MERIDEN — After learning the final patient had left the building, emergency room nurse Gerry Pierce and a colleague slowly rose from their chairs and said goodbye to Veterans Memorial Medical Center.
”It took a long time for us to get out of our seats,” Pierce said. “We both went out a little teary-eyed. There were hundreds of people who have crossed our paths over the years. It was very hard to look back and pull ourselves away.”
As the last employees to leave the Cook Avenue hospital on Sept. 28, 1998, Pierce and her colleague drove themselves across town to join their co-workers at the brand new MidState Medical Center on Lewis Avenue.
After the recent loss of her colleague, Pierce, Jim and Arlene Hamelin agreed the timing was right to do something special.
The trio are celebrating Midstate’s 20th anniversary with a reunion of former and present employees to share their memories, re-ignite old friendships, and make new ones. The informal event, which is not sponsored by MidState or its parent Hartford HealthCare, will be on Sept. 23 from 1 to 5 p.m. at the American Legion Post 45 pavilion, 835 Hanover Road.
Midstate and Hartford HealthCare are planning their own celebration of the milestone.
Pierce and the Hamelins collectively had more than 100 years of service time with Meriden-Wallingford Hospital and Veterans Memorial Hospital, which merged in 1990. In 1998, the entity became MidState Medical Center and moved to Lewis Avenue. The trio has since retired.
“I’ll bet you still have the keys,” Arlene Hamelin ribbed her husband.
“I probably do,” he replied.
The former employees talked about the reunion at the Hamelin home on Harrington Avenue and reminisced about their days in the old and new hospitals.
Hospital administrators even made shirts with the MidState logo that read “Sept. 28, 1998” for employees as keepsakes.
Jim Hamelin was the facility manager at the Cook Avenue hospital and instrumental in the transition to Midstate. He has also more recently taken city officials and potential investors on tours of the former hospital to assess damage and the scope of a needed cleanup. Arlene Hamelin has worked in many aspects of nursing and was on staff for the opening of MidState’s wound care and hyperbaric treatment center.
Pierce and Arlene Hamelin were among the graduates of the Meriden-Wallingford Hospital School of Nursing which closed in the late 1970s.
“It was our home away from home,” Hamelin said. “We slept there. We ate there.”
The trio grew nostalgic thinking of memories and friends they made at the hospitals.
“There were so many people that were like our family,” Arlene Hamelin said. “It was a small community hospital where everybody knew everybody. We wanted to remind us of who we are.”
Jim Hamelin knew the vast majority of the people who worked at the former hospital and many at MidState. He recalled hospital CEO Ted Horwitz organizing picnics for employees at Holiday Hill in Cheshire, where employees could play ball and relax with co-workers and their families.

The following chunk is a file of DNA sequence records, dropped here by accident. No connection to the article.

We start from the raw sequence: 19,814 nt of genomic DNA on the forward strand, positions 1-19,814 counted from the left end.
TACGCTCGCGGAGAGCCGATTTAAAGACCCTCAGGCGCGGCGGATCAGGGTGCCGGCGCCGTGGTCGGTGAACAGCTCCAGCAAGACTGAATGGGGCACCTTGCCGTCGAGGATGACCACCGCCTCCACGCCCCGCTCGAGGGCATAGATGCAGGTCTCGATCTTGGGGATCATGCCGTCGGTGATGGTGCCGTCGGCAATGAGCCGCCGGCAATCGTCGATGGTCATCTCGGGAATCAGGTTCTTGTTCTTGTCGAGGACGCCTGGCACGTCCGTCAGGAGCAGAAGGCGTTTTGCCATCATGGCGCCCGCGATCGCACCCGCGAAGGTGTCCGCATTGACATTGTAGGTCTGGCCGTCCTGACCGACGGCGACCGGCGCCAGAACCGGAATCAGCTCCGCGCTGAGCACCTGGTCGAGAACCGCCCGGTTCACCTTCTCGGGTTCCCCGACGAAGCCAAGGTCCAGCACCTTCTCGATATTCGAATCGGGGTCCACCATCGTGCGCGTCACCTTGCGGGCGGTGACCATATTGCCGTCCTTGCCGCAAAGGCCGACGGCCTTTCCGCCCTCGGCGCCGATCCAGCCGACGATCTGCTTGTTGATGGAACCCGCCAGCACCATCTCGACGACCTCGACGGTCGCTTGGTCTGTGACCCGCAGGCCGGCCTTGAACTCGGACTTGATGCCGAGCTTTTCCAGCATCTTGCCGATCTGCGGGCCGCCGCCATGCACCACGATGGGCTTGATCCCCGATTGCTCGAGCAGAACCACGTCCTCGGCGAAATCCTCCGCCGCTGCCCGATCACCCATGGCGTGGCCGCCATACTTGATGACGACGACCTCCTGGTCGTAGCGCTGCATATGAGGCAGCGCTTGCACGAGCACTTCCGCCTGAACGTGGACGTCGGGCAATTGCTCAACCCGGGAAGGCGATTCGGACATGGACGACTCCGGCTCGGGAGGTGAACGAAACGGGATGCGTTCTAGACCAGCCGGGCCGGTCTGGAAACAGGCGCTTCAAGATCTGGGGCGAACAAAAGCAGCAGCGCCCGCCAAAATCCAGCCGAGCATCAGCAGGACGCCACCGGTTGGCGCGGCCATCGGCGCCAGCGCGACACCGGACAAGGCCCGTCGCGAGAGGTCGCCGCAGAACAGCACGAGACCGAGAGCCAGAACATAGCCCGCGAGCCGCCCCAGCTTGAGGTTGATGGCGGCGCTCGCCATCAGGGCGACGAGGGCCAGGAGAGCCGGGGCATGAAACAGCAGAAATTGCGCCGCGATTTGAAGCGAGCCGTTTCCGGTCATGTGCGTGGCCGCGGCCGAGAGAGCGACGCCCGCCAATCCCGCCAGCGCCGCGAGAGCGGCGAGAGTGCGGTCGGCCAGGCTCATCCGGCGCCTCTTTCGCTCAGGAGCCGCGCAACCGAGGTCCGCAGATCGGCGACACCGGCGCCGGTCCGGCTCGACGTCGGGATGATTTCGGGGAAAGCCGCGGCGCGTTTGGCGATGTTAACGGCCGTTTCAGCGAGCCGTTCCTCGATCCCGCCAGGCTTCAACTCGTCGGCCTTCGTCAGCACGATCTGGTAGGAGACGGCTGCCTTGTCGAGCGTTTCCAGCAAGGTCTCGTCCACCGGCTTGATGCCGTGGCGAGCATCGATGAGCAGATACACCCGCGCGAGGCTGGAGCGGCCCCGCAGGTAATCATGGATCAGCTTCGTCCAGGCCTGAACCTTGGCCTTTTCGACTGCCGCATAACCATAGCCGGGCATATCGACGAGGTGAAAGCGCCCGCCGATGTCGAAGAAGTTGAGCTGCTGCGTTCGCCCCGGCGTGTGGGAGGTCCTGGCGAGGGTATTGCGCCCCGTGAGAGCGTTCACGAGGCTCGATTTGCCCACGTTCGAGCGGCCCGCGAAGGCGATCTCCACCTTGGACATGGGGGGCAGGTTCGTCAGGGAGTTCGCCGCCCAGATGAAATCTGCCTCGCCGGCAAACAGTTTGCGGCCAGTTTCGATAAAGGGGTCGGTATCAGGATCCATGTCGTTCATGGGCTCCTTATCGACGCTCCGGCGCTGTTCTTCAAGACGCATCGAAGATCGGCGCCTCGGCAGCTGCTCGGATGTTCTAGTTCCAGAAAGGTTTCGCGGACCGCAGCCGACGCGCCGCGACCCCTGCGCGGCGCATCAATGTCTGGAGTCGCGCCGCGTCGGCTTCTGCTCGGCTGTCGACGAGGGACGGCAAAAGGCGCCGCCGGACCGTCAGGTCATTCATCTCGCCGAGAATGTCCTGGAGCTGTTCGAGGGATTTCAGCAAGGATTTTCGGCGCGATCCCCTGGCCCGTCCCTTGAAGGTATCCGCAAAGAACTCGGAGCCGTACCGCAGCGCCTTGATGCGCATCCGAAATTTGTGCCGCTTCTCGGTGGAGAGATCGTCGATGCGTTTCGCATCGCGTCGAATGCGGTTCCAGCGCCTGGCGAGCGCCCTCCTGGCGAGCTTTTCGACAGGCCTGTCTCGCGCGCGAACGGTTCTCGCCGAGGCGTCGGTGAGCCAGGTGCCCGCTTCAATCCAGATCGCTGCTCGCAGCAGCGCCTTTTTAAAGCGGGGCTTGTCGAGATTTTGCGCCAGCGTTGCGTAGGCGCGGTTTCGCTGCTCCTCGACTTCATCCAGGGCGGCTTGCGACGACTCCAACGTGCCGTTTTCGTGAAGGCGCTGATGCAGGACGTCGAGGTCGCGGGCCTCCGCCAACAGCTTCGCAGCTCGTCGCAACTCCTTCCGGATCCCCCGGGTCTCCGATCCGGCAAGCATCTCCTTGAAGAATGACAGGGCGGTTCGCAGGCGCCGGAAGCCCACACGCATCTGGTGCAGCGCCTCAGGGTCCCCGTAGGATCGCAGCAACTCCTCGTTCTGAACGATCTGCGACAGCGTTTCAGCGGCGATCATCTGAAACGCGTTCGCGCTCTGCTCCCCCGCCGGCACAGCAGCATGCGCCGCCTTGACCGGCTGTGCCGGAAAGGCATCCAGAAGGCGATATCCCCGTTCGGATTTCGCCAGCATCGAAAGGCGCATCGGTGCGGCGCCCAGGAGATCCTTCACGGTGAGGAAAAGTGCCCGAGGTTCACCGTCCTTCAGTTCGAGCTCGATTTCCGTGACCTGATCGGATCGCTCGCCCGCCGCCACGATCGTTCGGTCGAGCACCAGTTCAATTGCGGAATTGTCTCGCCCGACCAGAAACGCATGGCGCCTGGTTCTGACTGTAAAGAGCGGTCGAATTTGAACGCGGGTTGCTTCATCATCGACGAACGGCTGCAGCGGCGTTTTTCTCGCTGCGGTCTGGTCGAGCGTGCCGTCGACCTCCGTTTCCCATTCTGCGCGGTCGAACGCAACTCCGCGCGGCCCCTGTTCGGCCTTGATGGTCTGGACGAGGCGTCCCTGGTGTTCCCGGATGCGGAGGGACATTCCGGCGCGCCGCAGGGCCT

He recalled the talk about the merger of the two hospitals in the late 1980s and his time spent working at both former sites as the year-long transition progressed. It was his first job out of high school and he worked on expansions at both hospitals for 45 years.
After some resistance, many employees at Meriden-Wallingford Hospital came to realize the move from Cook Avenue was inevitable. Pierce recalled how patient admissions and surgeries were scheduled to reduce the numbers admitted into the Cook Avenue facility. On the days leading to the closure, patients were given canvas bags with their names on them for their belongings and moved by ambulance to Lewis Avenue.
Administrators agreed to keep the Cook Avenue emergency room open on Sept. 28, for people in the community in need of urgent care. The department closed at about 2 p.m.
Despite their sentimentality, employees were excited for changes in facilities and technologies.
“When we built MidState, it was the newest hospital in 30 years,” he said. “A lot of the design for the facility came from Disney. Ted wanted to separate the employees and the general public.”
Pierce added the busy medical work of the doctors and nurses was built into the back corridor away from the public walkways and patient rooms.
“All the hospitals have been geared toward that,” Arlene Hamelin said. “Our memories are all Dr. Kildare and General Hospital. It was exciting moving into a new hospital. It was state of the art, all private rooms.”
The Hamelins and Pierce are saddened that it has taken so long to find a new use for the former hospital but are encouraged by the city’s efforts to transform the neighborhood.
The group is spreading information about the reunion through social media pages, fliers and word of mouth. They hope people will turn out for some fun and memories. The only request is a $5 donation to cover the cost of renting the pavilion and finger foods.
“We wanted to keep it simple,” Pierce said.
For more information contact Arlene Hamelin at firstname.lastname@example.org or Pierce at email@example.com.
Read more articles like this and help support local journalism by subscribing to the Record Journal.
Unlimited Digital Access just 99¢
Read more articles like this by subscribing to the Record Journal.
Unlimited Digital Access for just 99¢